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Journal of Hypertension ; 41:e320, 2023.
Article in English | EMBASE | ID: covidwho-2246602


Background: Dialysis patients have a higher COVID-19 fatality rate than the general population and are priority candidates for SARS-CoV-2 vaccination. However, dialysis patients are immunocompromised, suggesting that they may develop a less immune response to COVID-19 vaccination than healthy individuals. Objective and Methods: A total of 358 hemodialysis patients who were twicevaccinated with BNT162b2 were included. SARS-CoV-2 IgG antibody titer was measured within 7 days to 1 month, 1∼2 months, and 3∼4 months after the second vaccination, and factors influencing antibody titer were statistically investigated. SARS-CoV-2 IgG measurement was performed using SARS-CoV-2 IgG II Quant Reagent (Abbott), which is a reagent to quantitatively measure IgG antibodies against the receptor-binding domain of SARS-CoV-2 spike protein. Results: The patients were 240 males (67%) and 118 females, ranging from 37 to 95 years old, with a median age of 70 years. Causes of kidney failure were diabetes mellitus in 35.2%, hypertensive kidney disease in 7.3%, glomerular disease in 30.5%, and polycystic kidney disease in 4.5% of the patients. Comorbidities were hypertension in 64.3% and diabetes in 48.9%. Steroids or immunosuppressive drugs were used in 9% of the patients. SARS-CoV-2 IgG antibody titers at 7 days to 1 month, 1 to 2 months, and 3 to 4 months (median 10, 42, and 98 days) after the second vaccination have the median of 4092 AU/mL(with interquartile range: 1354, 7592), 2199 (927, 4692), and 789 (323, 1559), respectively. Post-vaccination SARS-CoV-2 IgG titers were significantly correlated with Kt/V, the presence of autoimmune diseases, the use of steroids or immunosuppressive drugs, malignancy treatment, and serum albumin and hemoglobin levels. Multivariate analysis showed that the factors that decreased post-vaccination SARS-CoV-2 IgG titer were the use of steroids and immunosuppressive drugs, the presence of malignant tumors under treatment, and hypoalbuminemia. Conclusion: Compared to healthy subjects in previous reports, dialysis patients had lower SARS-CoV-2 IgG titers after COVID-19 vaccination, suggesting that the vaccine may not be sufficiently effective. In addition, SARS-CoV-2 IgG titers are likely to be even lower in patients at high risk for decreased immune response due to medications or comorbidities. Additional vaccination may be essential for hemodialysis patients who are expected to have low SARS-CoV-2 IgG titers.

American Journal of Respiratory and Critical Care Medicine ; 203(9), 2021.
Article in English | EMBASE | ID: covidwho-1277409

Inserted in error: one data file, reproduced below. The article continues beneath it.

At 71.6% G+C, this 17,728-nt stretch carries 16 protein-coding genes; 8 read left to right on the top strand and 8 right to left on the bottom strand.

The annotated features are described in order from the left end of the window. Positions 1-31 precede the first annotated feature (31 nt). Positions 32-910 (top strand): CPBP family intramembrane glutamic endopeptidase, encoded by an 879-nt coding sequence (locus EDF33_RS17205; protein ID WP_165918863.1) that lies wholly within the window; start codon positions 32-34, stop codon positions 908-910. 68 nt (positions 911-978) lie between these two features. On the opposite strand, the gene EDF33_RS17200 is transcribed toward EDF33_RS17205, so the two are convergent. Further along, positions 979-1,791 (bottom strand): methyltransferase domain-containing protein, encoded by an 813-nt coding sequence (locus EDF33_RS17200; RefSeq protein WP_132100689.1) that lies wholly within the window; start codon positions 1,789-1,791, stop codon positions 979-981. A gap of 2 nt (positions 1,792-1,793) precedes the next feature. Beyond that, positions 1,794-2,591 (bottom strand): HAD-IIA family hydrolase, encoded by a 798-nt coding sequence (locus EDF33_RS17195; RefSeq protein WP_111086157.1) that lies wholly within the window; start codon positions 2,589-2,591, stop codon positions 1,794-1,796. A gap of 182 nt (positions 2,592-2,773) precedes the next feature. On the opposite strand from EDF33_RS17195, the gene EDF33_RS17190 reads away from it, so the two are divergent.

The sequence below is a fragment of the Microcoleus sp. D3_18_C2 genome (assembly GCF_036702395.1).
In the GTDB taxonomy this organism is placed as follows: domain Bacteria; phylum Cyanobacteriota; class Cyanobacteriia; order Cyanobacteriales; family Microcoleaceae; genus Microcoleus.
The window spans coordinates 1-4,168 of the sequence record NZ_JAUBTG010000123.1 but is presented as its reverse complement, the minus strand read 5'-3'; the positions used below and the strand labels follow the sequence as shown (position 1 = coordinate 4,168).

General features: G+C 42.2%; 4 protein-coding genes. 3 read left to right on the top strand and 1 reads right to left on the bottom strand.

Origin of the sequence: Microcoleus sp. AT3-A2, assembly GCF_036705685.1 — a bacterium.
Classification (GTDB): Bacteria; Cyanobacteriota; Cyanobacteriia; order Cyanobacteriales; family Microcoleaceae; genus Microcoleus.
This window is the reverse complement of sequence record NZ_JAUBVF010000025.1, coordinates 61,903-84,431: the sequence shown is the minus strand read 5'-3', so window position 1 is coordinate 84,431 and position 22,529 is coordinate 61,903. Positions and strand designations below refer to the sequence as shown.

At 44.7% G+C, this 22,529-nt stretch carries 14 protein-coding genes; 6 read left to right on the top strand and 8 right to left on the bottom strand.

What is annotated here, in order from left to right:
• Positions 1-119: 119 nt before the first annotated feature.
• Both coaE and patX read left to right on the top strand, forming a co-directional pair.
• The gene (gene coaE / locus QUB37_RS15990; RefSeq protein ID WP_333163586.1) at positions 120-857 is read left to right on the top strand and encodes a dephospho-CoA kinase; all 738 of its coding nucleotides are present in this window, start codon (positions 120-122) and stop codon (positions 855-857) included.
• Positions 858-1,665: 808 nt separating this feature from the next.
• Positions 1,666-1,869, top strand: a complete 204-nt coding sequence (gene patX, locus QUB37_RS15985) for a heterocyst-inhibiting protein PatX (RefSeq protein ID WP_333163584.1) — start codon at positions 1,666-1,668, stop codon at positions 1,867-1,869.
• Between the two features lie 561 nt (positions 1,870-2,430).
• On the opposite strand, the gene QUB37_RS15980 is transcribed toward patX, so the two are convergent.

Rationale: Severe acute respiratory syndrome coronavirus-2 (SARS-CoV-2), which causes coronavirus disease (COVID-19), transmit by droplet and aerosol particles. Droplets and aerosol generation during the oxygen delivery methods such as high flow oxygen therapy (HFNC) and noninvasive positive pressure ventilation (NPPV) during COVID-19 respiratory care, may poses a risk of increasing transmission to healthcare workers. We aimed to evaluate droplet and aerosol dispersion associated with oxygen delivery modes, and further to verify the effect of surgical mask (SM) on preventing particle dispersion.Methods: Two experiments were performed at the laboratory of Shin Nippon Air Technologies, Japan, to visualize (Experiment 1) and to quantify (Experiment 2) dispersing particles. Three (Experiment 1) and five (Experiment 2) healthy Japanese male volunteers aged 30-40s and non-smokers, were recruited. For visualization study (Experiment 1), dispersing particles (>5μm) were recorded by ultra-high sensitive video camera 'eye scope'. For quantification study (Experiment 2), two types of micro-particle detection panel 'Type S' which counts particles > 0.5μm or >5μm were used under air-controlled room with down-flow of 0.3m/sec to avoid contamination of dusts and to drop aerosols on Type S panel. Five patterns of oxygen delivery modalities (No device, 5L/min of nasal cannula, 30L/min or 60L/min of HFNC, 10L/min of oxygen mask, and NPPV) with and without SM, while three breathing patterns (rest breathing, speaking, and coughing) were recorded. The differences in continuous numbers between corresponding two groups were analyzed by ratio paired t-test. A P-value <0.05 was considered as statistically significant.Results: Droplets were able to visualize at further than 50cm while speaking, and further than 1m while coughing. Without SM, droplets were more visible with nasal cannula compared to HFNC. SM effectively reduced droplets under each oxygen delivery modes, and they are hard to visualize even in speaking or coughing. In NPPV mode, floating droplets were visible while coughing. Droplets and aerosols were counted 10-times more while coughing compared to speaking. SM significantly reduced both of droplets and aerosol dispersion while speaking or coughing regardless of oxygen delivery mode. Reduction rate of dispersion under HFNC was higher compared to nasal cannula. 60L/min of HFNC did not increase droplets or aerosol dispersion by counts or by distance compared to 30L/min of HFNC. SM effectively reduced over 90% of droplets and over 95% of aerosols during HFNC mode.Conclusions: SM over HFNC mode may be used safely in appropriate infection control setting and recommended for acute hypoxemic respiratory failure in COVID-19 patients.